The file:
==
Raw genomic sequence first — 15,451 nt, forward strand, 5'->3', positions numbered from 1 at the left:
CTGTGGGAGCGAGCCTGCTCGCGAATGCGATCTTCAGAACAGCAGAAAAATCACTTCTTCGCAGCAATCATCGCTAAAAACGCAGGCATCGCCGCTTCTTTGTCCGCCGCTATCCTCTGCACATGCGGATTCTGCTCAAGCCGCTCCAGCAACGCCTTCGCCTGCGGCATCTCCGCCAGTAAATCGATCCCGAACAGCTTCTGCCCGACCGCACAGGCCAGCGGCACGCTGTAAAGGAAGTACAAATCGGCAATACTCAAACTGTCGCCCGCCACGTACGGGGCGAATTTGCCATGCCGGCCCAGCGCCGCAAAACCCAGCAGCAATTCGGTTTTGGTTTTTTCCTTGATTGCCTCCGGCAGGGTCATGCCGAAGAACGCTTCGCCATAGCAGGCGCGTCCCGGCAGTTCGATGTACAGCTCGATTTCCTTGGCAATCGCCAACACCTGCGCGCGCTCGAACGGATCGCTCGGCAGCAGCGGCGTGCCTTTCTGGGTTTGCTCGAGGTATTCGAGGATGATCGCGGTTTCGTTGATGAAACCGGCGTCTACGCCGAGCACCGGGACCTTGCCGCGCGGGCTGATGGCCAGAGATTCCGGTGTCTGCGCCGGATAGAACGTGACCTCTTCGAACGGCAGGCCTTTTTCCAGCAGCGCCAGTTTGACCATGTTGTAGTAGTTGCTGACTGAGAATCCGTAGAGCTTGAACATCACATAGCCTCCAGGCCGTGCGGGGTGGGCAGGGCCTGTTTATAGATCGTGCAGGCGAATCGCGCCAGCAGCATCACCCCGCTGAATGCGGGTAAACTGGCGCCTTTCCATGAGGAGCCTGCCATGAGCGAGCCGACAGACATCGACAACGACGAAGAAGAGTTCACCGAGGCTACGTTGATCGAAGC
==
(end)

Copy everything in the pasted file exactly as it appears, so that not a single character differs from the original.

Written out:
Raw genomic sequence first — 15,451 nt, forward strand, 5'->3', positions numbered from 1 at the left:
CTGTGGGAGCGAGCCTGCTCGCGAATGCGATCTTCAGAACAGCAGAAAAATCACTTCTTCGCAGCAATCATCGCTAAAAACGCAGGCATCGCCGCTTCTTTGTCCGCCGCTATCCTCTGCACATGCGGATTCTGCTCAAGCCGCTCCAGCAACGCCTTCGCCTGCGGCATCTCCGCCAGTAAATCGATCCCGAACAGCTTCTGCCCGACCGCACAGGCCAGCGGCACGCTGTAAAGGAAGTACAAATCGGCAATACTCAAACTGTCGCCCGCCACGTACGGGGCGAATTTGCCATGCCGGCCCAGCGCCGCAAAACCCAGCAGCAATTCGGTTTTGGTTTTTTCCTTGATTGCCTCCGGCAGGGTCATGCCGAAGAACGCTTCGCCATAGCAGGCGCGTCCCGGCAGTTCGATGTACAGCTCGATTTCCTTGGCAATCGCCAACACCTGCGCGCGCTCGAACGGATCGCTCGGCAGCAGCGGCGTGCCTTTCTGGGTTTGCTCGAGGTATTCGAGGATGATCGCGGTTTCGTTGATGAAACCGGCGTCTACGCCGAGCACCGGGACCTTGCCGCGCGGGCTGATGGCCAGAGATTCCGGTGTCTGCGCCGGATAGAACGTGACCTCTTCGAACGGCAGGCCTTTTTCCAGCAGCGCCAGTTTGACCATGTTGTAGTAGTTGCTGACTGAGAATCCGTAGAGCTTGAACATCACATAGCCTCCAGGCCGTGCGGGGTGGGCAGGGCCTGTTTATAGATCGTGCAGGCGAATCGCGCCAGCAGCATCACCCCGCTGAATGCGGGTAAACTGGCGCCTTTCCATGAGGAGCCTGCCATGAGCGAGCCGACAGACATCGACAACGACGAAGAAGAGTTCACCGAGGCTACGTTGATCGAAGC